Skip to main content

Sailor's Home

How long is it since poetry became public property? Today, poets write with the idea of publishing in our minds, and poetry books are published with the idea of sales in the publisher’s minds (however few!). Even poetry events seem to be organised according to the numbers of tickets that can be sold. The public has become an invisible hand, playing with and controlling the standards of the poetry world, and as such has transformed it into just as dull a field as any other directly commercial endeavour.

The above is from the preface to Sailor’s Home, a miscellany of poetry by Arjen Duinker, W.N. Herbert, Uwe Kolbe, Peter Laugesen, Karine Martel and Yang Lian, published by Shearsman Books . I suppose it’s true that poets write with the idea of publishing, though I’m not sure how primary a concern that is. Most poetry publishing is pretty fugitive. The tiny numbers involved mean that the act of publication is, in a sense, symbolic rather than real, or a kind of virtual reality, and I can think of few publishers whose decisions are influenced by the likelihood of sales, since whether a book will sell eighty copies or two hundred copies is unlikely to have much bearing on the economics of the operation. And again, having organised many myself, I can’t think of any poetry events that are organised on the basis of ticket sales, and can’t see either how the dire invisible hand of the public has any effect on ‘the poetry world’. If poetry is dull it’s because poets are dull; and if it’s brilliant, exciting, captivating it’s the poets are all of those things as they write it.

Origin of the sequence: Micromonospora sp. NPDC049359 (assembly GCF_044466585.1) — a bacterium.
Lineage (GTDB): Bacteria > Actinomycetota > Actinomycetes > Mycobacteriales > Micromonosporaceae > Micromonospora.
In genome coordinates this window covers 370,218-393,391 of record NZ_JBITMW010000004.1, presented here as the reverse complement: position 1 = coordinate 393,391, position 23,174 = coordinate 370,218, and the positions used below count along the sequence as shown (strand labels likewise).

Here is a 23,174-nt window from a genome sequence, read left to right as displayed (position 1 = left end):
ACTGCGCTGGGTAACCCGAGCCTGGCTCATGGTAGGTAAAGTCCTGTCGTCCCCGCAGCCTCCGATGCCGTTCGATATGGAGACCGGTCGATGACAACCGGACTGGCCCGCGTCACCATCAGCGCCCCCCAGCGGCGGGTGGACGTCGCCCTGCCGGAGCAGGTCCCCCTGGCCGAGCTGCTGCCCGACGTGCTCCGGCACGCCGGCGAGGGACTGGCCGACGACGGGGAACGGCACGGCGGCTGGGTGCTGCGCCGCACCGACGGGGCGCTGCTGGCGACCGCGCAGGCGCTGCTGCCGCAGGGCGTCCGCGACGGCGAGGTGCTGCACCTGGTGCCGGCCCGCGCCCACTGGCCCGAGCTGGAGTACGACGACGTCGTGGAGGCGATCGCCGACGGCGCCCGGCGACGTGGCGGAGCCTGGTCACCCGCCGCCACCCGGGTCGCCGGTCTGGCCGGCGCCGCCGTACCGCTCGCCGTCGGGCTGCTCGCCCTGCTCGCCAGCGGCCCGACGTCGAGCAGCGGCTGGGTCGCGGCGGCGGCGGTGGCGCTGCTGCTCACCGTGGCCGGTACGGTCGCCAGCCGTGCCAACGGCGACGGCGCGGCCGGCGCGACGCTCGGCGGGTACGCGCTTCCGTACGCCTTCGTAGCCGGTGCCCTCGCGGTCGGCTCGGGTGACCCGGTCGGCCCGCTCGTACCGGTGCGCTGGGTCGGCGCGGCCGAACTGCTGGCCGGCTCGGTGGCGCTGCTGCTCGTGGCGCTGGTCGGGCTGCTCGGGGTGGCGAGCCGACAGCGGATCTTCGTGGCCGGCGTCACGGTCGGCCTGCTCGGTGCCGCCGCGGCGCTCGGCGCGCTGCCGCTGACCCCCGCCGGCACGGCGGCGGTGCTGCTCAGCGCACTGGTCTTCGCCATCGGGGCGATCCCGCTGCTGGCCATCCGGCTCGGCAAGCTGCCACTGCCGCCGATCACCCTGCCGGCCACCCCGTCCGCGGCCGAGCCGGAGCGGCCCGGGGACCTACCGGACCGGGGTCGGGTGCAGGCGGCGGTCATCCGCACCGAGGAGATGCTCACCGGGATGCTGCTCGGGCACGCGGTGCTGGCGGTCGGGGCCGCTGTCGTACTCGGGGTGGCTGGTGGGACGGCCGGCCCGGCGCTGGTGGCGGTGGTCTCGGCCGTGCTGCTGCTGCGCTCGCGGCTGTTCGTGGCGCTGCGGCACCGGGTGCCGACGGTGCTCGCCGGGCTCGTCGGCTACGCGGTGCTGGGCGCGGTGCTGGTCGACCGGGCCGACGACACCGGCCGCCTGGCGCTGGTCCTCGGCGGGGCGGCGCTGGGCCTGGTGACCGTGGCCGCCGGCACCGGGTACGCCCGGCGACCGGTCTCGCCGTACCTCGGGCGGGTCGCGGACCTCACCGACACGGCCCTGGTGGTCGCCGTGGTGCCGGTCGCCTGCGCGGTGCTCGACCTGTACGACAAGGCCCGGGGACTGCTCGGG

Still, it’s not hard to see why poets might want to remove themselves from the public domain from time to time, even as they fool themselves into thinking they entered it in the first place. They are after all poorly socialised creatures, and sometimes it’s just plain fun to talk to other oddballs like yourself. Such, crudely summarised, is the thinking behind Sailor’s Wardrobe, which took the form of a private poetry festival held last October in London. Each of the participating poets had to respond to the title, and the results are published in the book. Again from the preface:

The poems in the book do not 'respond' to each other in a narrow sense:each poet has explored his or her own understanding of the title ‘Sailor’s Home’, and arranged their individual forms accordingly. So here there are at least six boats setting sail on different waterways, rivers, lakes – and all seven seas....

Here are two samples:

Mare Silentium
is whaur aa sowels at last dae come
whas life wiz spent upon
thi silent craft o song
tae sail away sae dumb
(Mare Silentium)
we sail awa sae dumb

Layin thi keels o phrase
or sailin skeely through the waves
that waassh ower in crazy praise
until oor time is duin
and we sail tae kingdom come
(Mare Silentium)
we sail tae kingdom come...

(from ‘Shanty of the Sailor’s Moon’ by W.N. Herbert)

Uwe Kolbe
Sailor’s Love

Mit ruhigen Schnitten löste sie
die Reste vom Kerngehäuse
aus jedem der Schnitze
des saftigen Apfels.

Ich legte mich in Ihre Hand
und legte mich in ihre Ruhe.
Ich legte mich fast
in Ihr Leben.

Dann stand sie wieder auf
und griff nach den Klinke
und ging zurück
in die Küchen der Welt.

Sailor’s Love

With calm snips she removed
remnants of the core
from every slice
of the juice-filled apple.

I laid myself down in her hand
laid myself in her calm,